HARLINGEN - The city's first hospital got a well-needed makeover on Saturday.
More than 50 volunteers helped paint and clean the hospital located at the Harlingen Arts & Heritage Museum to prepare for its April 3 opening.
The restoration project, hosted by the museum's Rio Grande Valley Museum Association, aimed to not only "spruce up" the hospital built in 1923, but also help bring more residents into the hospital exhibit, said Dr. Sharon Cavazos, the project chairperson.
"We recognize there's a need to get the word out (about the hospital)," Cavazos said.
Beginning at 8:30 a.m., children as young as 5 were assisting in painting, she said. Along with community and museum association members, there were students with Harlingen High School South's Rotary Interact Club, Boy Scout Troop 1889, Pack 24, Cameron-Willacy Medical Alliance and city employees helping, she said.
"They've been coming and going, and we've got most of the bottom half of the hospital painted," she said. "We're taking screens off and cleaning windows to spruce up the hospital."
In addition to a relatively cool morning, Cavazos had classic rock 'n' roll songs blasting from a stereo to keep the momentum alive.
"Everybody's snapping their fingers and moving those brushes," she said. "It's working out better than I expected."
The volunteers who helped, Cavazos said, were eager to do the work well. After Saturday's project, the museum will need skilled craftsmen to work on delicate repairs to help the hospital be around for another 100 years.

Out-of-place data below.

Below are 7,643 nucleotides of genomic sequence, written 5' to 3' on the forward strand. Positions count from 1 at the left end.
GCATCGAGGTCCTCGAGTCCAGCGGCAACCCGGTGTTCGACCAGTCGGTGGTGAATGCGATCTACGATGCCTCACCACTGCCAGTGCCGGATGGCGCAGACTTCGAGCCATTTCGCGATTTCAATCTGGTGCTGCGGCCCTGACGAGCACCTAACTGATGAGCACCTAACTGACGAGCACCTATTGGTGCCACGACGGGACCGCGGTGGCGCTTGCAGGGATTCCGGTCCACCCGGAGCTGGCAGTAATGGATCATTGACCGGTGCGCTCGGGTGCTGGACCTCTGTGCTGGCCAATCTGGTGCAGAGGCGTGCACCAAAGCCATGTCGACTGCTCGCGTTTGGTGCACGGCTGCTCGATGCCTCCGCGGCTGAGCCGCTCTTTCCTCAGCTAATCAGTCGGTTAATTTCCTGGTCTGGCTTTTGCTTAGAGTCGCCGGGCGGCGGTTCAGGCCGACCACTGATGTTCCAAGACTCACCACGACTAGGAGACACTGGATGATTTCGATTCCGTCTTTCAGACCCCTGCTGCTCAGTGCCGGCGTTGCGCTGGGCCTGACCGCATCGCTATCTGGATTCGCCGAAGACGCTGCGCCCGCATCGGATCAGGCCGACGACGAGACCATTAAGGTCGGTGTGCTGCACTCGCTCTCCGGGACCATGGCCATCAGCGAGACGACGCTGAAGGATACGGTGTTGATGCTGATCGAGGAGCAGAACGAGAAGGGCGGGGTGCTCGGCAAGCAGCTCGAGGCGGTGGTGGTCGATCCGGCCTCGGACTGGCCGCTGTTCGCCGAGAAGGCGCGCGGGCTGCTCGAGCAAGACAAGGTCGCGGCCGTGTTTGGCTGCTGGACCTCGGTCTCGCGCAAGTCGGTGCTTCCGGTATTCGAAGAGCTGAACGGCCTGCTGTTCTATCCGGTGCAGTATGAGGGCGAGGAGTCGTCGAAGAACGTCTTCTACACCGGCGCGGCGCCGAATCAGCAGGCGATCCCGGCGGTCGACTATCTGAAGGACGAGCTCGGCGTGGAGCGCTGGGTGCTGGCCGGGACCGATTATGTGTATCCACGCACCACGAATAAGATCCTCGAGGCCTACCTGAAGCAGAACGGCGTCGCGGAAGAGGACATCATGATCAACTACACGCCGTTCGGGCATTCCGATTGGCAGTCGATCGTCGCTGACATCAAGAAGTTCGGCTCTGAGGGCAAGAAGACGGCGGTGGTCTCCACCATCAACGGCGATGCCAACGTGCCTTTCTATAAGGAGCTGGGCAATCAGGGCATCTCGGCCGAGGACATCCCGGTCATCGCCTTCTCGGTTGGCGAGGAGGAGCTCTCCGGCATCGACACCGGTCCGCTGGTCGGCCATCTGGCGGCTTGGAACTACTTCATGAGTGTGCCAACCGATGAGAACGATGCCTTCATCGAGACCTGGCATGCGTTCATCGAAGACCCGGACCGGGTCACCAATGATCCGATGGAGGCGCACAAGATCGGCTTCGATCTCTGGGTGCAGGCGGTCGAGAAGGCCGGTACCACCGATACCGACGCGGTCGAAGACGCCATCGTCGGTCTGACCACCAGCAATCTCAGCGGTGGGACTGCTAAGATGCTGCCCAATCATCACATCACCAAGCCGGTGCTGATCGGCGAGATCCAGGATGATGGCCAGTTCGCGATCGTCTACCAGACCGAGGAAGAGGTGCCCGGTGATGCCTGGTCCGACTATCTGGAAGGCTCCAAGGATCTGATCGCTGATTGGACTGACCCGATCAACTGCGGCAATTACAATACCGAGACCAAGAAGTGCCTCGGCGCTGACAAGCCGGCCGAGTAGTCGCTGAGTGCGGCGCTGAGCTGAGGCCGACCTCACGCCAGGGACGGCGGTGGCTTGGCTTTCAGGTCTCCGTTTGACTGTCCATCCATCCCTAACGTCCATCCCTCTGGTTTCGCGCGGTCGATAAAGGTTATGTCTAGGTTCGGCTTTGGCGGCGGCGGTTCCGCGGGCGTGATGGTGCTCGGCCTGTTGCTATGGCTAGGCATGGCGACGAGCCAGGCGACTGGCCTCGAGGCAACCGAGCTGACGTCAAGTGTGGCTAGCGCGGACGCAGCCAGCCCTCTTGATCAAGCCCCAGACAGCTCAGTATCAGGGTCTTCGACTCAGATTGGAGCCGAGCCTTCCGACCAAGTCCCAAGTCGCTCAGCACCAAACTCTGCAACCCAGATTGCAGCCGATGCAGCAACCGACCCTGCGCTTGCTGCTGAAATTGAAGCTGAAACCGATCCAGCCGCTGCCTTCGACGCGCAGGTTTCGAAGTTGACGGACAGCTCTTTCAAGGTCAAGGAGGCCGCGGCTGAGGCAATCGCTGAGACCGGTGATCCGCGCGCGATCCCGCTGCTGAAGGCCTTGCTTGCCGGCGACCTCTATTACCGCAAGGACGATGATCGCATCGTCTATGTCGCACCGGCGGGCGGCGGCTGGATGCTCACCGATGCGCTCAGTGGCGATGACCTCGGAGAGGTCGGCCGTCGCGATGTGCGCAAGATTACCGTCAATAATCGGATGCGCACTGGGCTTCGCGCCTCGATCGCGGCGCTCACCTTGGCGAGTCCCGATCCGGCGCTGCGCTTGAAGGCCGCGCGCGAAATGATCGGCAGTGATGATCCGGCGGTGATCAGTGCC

The hospital opened on lots east of what is now F Street between Tyler and Harrison avenues in 1923.
Two former army barracks from the Rangerville area were moved to the lots and set apart, parallel to each other. A new structure was built to connect them, forming a U-shaped complex. Finally, a porch was added to tie all the elements together.
After Valley Baptist Hospital came along in 1925 - just a few blocks away on the same street - Harlingen's first hospital soon closed.
The structure served other purposes after that but opened as a museum exhibit in 1981.
On Saturday, helping paint the back of the hospital with Boy Scout Troop 1889 and Pack 24, which collectively brought more than 10 volunteers, Jefferson Elementary School fourth-grader Jared Sheneman said he was glad to be helping restore history.
"I thought I should come and try to help," said Jared, 9, as he painted. "This will make a difference."
Omar Salgado, the sponsor of Harlingen High School South's Rotary Interact Club, said 15 students were lending their skills.
"We try to help out with anything in the city and we thought it would be a great way to learn about history and help beautify the city," Salgado said.
Jenn Martinez, 16, who helped with painting, said she saw a huge difference in the appearance of the hospital from when she first arrived at 9:30 a.m.
"I thought it was exciting because I love the museum and it's fun to give back to the museum," the sophomore said.
As the group worked through the day, Cavazos said she hopes more people will visit the museum.
"We want to enhance the quality of life in Harlingen," she said. "(The museum is) a diamond in the ruff, it's an educational opportunity for our children to learn where we come from."